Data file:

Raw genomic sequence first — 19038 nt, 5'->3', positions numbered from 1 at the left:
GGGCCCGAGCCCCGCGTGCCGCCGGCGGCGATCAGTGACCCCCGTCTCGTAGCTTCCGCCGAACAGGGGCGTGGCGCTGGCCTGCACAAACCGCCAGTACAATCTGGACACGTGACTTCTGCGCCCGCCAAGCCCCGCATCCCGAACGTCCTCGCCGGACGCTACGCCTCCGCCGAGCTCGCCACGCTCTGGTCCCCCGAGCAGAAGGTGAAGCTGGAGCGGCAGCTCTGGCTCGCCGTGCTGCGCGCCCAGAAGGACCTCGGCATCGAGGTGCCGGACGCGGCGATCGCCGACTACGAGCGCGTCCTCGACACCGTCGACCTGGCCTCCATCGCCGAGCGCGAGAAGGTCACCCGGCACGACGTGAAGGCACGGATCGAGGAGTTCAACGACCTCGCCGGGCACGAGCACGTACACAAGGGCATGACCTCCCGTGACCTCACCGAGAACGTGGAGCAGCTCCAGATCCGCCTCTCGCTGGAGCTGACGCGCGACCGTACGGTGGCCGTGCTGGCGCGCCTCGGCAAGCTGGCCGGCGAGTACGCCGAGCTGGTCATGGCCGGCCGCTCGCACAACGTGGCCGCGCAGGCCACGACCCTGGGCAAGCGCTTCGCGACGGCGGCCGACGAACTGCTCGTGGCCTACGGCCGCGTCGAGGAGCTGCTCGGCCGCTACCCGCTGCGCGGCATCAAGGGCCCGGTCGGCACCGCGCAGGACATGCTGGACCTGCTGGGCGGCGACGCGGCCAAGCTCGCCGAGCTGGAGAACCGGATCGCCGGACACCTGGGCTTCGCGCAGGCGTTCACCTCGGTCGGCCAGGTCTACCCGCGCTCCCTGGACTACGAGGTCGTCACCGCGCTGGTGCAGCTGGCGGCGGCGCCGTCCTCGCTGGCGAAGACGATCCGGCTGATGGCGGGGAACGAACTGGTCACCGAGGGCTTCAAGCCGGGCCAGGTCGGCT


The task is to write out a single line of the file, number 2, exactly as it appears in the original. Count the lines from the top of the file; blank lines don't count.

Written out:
GGGCCCGAGCCCCGCGTGCCGCCGGCGGCGATCAGTGACCCCCGTCTCGTAGCTTCCGCCGAACAGGGGCGTGGCGCTGGCCTGCACAAACCGCCAGTACAATCTGGACACGTGACTTCTGCGCCCGCCAAGCCCCGCATCCCGAACGTCCTCGCCGGACGCTACGCCTCCGCCGAGCTCGCCACGCTCTGGTCCCCCGAGCAGAAGGTGAAGCTGGAGCGGCAGCTCTGGCTCGCCGTGCTGCGCGCCCAGAAGGACCTCGGCATCGAGGTGCCGGACGCGGCGATCGCCGACTACGAGCGCGTCCTCGACACCGTCGACCTGGCCTCCATCGCCGAGCGCGAGAAGGTCACCCGGCACGACGTGAAGGCACGGATCGAGGAGTTCAACGACCTCGCCGGGCACGAGCACGTACACAAGGGCATGACCTCCCGTGACCTCACCGAGAACGTGGAGCAGCTCCAGATCCGCCTCTCGCTGGAGCTGACGCGCGACCGTACGGTGGCCGTGCTGGCGCGCCTCGGCAAGCTGGCCGGCGAGTACGCCGAGCTGGTCATGGCCGGCCGCTCGCACAACGTGGCCGCGCAGGCCACGACCCTGGGCAAGCGCTTCGCGACGGCGGCCGACGAACTGCTCGTGGCCTACGGCCGCGTCGAGGAGCTGCTCGGCCGCTACCCGCTGCGCGGCATCAAGGGCCCGGTCGGCACCGCGCAGGACATGCTGGACCTGCTGGGCGGCGACGCGGCCAAGCTCGCCGAGCTGGAGAACCGGATCGCCGGACACCTGGGCTTCGCGCAGGCGTTCACCTCGGTCGGCCAGGTCTACCCGCGCTCCCTGGACTACGAGGTCGTCACCGCGCTGGTGCAGCTGGCGGCGGCGCCGTCCTCGCTGGCGAAGACGATCCGGCTGATGGCGGGGAACGAACTGGTCACCGAGGGCTTCAAGCCGGGCCAGGTCGGCT